For many years, BRUX didn’t want to show the world her face. Like numerous artists of various disciplines before her — from Marshmello and Malaa to Banksy and Thomas Pynchon — she sought the creative freedom that came from nebulous identity. No one can expect anything from you if they don’t know who you are.
But also contrary to the previous examples, all of whom are men, her decision to shroud herself under a shadowy cloud cover of gothic design also stemmed from the shallow and insipid impressions of non-male artists predicated by male artists and other male figures in the industry—as in she didn’t produce her own music or that her music was supposed to sound a certain way.
See, BRUX, the Sydney-born producer, DJ, vocalist, and visual artist (né Elizabeth Maniscalco) had already gone the female pop-adjacent-singer route under her previous project, Elizabeth Rose, wherein she was determined to express a diverse pallet of influences.
“There was a whole lot of dance/electronic, but there was also a lot of folk, indie, singer/songwritier, pop, rap, R&B, everything.” says Maniscalco, dialing from her home studio in Brooklyn, New York. “But I think the common thread with all the influences is that I firstly gravitate towards tracks that are really rhythmic or really left of field be that sonically but also lyrically.”
Maniscalco put out numerous works with that project, telling stories in the same manner as Joni Mitchell. She produced beats inspired by her brother, dance music producer Hook N Sling. She remixed tracks for fellow Australian outfit Flight Facilities, for whom she would later record the vocals on the single “I Didn’t Believe.”
But around 2016, when Maniscalco released her debut album, Intra, the continuing expedition into pop territory was limiting her ability to fully and completely express herself. Soon Maniscalco found herself in the throes of a mid-career crisis, leaving her agent, manager, and label, essentially hitting the factory reset on her artistic career.
“I started to feel restricted about what I could talk about in the music, and also soundwise what I should be using to have maximum exposure, and writing for radio, and I just started to focus on too many limitations which was really making it quite boring for me,” says Maniscalco. “I knew that I wasn’t being authentic to myself and I had to change things up.”
Maniscalco separated herself entirely from the Elizabeth Rose name and started BRUX, her current alternative electronic project, under cover of darkness. After experiencing the woes of life as a female pop artist, anonymity provided a certain amount of empowerment in the early phases of the transition.
“I was really sure of the music and felt like it was true to myself. I felt like I could really express whatever I wanted. I still feel that. I feel like I can say whatever I want in this project and make the music as expressive and sometimes as aggressive as possible. I have a lot of energy in my personality as it is in my day-to-day so I feel like I want to express that,” says Maniscalco.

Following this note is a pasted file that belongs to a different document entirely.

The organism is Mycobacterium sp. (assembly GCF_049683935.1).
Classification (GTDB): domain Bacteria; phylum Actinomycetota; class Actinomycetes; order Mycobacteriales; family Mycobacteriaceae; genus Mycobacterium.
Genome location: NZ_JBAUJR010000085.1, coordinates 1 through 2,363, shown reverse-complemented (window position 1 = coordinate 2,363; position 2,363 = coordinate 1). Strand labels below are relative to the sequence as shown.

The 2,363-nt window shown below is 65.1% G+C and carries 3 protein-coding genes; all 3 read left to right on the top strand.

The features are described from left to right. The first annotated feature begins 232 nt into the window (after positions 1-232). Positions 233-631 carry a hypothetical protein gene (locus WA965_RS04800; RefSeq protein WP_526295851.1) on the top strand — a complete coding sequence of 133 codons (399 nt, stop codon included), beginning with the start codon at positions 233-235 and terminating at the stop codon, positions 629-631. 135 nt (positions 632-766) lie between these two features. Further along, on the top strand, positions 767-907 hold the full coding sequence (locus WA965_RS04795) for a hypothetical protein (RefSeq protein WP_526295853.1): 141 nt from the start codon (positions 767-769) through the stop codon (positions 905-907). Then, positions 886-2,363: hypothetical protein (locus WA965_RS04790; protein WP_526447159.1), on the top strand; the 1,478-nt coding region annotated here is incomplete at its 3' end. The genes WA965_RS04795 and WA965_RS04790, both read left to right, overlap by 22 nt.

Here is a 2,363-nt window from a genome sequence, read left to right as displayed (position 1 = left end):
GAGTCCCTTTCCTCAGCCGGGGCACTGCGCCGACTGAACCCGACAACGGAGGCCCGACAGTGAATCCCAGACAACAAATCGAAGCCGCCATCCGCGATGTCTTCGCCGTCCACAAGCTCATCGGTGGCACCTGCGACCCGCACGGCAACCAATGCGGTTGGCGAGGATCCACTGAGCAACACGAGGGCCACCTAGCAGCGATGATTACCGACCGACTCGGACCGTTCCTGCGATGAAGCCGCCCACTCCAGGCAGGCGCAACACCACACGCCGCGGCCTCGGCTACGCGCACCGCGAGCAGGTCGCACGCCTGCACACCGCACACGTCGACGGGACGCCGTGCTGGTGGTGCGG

Maniscalco continued anonymously with the project for several years, signing to Steve Aoki’s Dim Mak and sharing multiple releases, continuing to honor her influences lyrically and sonically, except with an added sense of darkness and controlled rage.
But someone with Maniscalco’s energy couldn’t keep herself hidden for long. And after a conversation with Nina Las Vegas, her fellow Australian-born DJ, and producer, Maniscalco, decided to come out of hiding and bring her visage to the BRUX project.
“It’s up to us, as in female identifying artists, to lift each other up. [Nina Las Vegas] was empowering me, encouraging me to embrace my identity,” says Maniscalco. “That left quite a big impression after the conversation. I really sat with it and realized I should be doing this.”
Maniscalco’s first EP following the reveal was a release on Zeds Dead’s label, Deadbeats, entitled Take. Among the grueling four cuts, her talent for pairing honest songwriting with intuitive production shines through, along with featured vocals from New Zealand’s Kimbra on the title track.
In her years as Elizabeth Rose, Maniscalco authentically expressed her influences but found herself dictated by the pop music industry. However, in her anonymous years as BRUX, there were no limits to her creativity, yet she was inherently separating her true self from the project.
Now both worlds have come together in her new phase of BRUX, and she is ready to crack skulls.
“I didn’t expect it to happen, but even more empowerment, even more energy came rushing in. I had accessed this new level where I felt even more vulnerable, obviously, by showing my face, but emotionally as well,” says Maniscalco. “I want to go more in that direction of making music that is a punch in the face.”
One offering from Maniscalco that serves several punches to the face is “BADBOI,” the first single from her upcoming EP of the same name.
A collaboration with Vancouver-based artist Pat Lok, it harnesses the heaviest bass anyone could associate with techno at a controlled tempo. It doesn’t rely on high speeds. Instead, it relies on the energy Maniscalco has stored in her creative reserves for years. The energy she is now expressing without inhibition.
With this energy, she will take her music wherever she wants, no matter what’s popular in the industry or anyone else thinks of her.
Maniscalco tells us, “Now is the time to say what you mean and mean what you say.”
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